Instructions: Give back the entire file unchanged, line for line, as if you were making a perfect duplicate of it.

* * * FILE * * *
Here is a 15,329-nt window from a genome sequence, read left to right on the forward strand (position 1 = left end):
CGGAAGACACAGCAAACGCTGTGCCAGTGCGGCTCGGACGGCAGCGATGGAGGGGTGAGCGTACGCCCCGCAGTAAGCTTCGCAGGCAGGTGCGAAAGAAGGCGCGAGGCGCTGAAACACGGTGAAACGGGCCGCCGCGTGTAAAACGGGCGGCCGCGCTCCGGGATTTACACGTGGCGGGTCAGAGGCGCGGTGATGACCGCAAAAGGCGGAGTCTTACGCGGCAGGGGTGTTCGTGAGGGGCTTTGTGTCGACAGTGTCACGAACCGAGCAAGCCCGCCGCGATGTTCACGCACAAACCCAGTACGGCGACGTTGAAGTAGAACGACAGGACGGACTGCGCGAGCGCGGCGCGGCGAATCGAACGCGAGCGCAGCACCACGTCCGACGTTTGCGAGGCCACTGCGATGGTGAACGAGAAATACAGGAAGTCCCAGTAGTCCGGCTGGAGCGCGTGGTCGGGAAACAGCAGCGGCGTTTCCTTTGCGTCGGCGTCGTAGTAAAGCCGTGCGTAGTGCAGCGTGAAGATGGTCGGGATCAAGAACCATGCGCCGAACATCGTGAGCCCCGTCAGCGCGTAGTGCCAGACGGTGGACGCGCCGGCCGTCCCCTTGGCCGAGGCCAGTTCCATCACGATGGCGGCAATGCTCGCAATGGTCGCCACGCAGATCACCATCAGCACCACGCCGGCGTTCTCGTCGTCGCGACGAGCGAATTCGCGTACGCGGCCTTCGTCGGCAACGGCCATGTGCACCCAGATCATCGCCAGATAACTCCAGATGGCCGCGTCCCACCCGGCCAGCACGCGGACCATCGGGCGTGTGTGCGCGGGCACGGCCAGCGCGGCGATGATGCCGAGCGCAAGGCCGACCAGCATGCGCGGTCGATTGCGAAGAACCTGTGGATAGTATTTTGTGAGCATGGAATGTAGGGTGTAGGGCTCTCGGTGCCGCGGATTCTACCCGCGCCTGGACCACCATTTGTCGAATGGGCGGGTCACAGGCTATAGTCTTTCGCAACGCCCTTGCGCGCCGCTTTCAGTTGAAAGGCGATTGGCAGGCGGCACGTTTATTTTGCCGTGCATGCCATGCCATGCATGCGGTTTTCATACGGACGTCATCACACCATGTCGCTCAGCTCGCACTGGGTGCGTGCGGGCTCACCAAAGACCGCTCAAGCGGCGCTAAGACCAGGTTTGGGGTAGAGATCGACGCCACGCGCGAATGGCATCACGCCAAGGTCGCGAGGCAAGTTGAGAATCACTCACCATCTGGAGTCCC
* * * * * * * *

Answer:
Here is a 15,329-nt window from a genome sequence, read left to right on the forward strand (position 1 = left end):
CGGAAGACACAGCAAACGCTGTGCCAGTGCGGCTCGGACGGCAGCGATGGAGGGGTGAGCGTACGCCCCGCAGTAAGCTTCGCAGGCAGGTGCGAAAGAAGGCGCGAGGCGCTGAAACACGGTGAAACGGGCCGCCGCGTGTAAAACGGGCGGCCGCGCTCCGGGATTTACACGTGGCGGGTCAGAGGCGCGGTGATGACCGCAAAAGGCGGAGTCTTACGCGGCAGGGGTGTTCGTGAGGGGCTTTGTGTCGACAGTGTCACGAACCGAGCAAGCCCGCCGCGATGTTCACGCACAAACCCAGTACGGCGACGTTGAAGTAGAACGACAGGACGGACTGCGCGAGCGCGGCGCGGCGAATCGAACGCGAGCGCAGCACCACGTCCGACGTTTGCGAGGCCACTGCGATGGTGAACGAGAAATACAGGAAGTCCCAGTAGTCCGGCTGGAGCGCGTGGTCGGGAAACAGCAGCGGCGTTTCCTTTGCGTCGGCGTCGTAGTAAAGCCGTGCGTAGTGCAGCGTGAAGATGGTCGGGATCAAGAACCATGCGCCGAACATCGTGAGCCCCGTCAGCGCGTAGTGCCAGACGGTGGACGCGCCGGCCGTCCCCTTGGCCGAGGCCAGTTCCATCACGATGGCGGCAATGCTCGCAATGGTCGCCACGCAGATCACCATCAGCACCACGCCGGCGTTCTCGTCGTCGCGACGAGCGAATTCGCGTACGCGGCCTTCGTCGGCAACGGCCATGTGCACCCAGATCATCGCCAGATAACTCCAGATGGCCGCGTCCCACCCGGCCAGCACGCGGACCATCGGGCGTGTGTGCGCGGGCACGGCCAGCGCGGCGATGATGCCGAGCGCAAGGCCGACCAGCATGCGCGGTCGATTGCGAAGAACCTGTGGATAGTATTTTGTGAGCATGGAATGTAGGGTGTAGGGCTCTCGGTGCCGCGGATTCTACCCGCGCCTGGACCACCATTTGTCGAATGGGCGGGTCACAGGCTATAGTCTTTCGCAACGCCCTTGCGCGCCGCTTTCAGTTGAAAGGCGATTGGCAGGCGGCACGTTTATTTTGCCGTGCATGCCATGCCATGCATGCGGTTTTCATACGGACGTCATCACACCATGTCGCTCAGCTCGCACTGGGTGCGTGCGGGCTCACCAAAGACCGCTCAAGCGGCGCTAAGACCAGGTTTGGGGTAGAGATCGACGCCACGCGCGAATGGCATCACGCCAAGGTCGCGAGGCAAGTTGAGAATCACTCACCATCTGGAGTCCC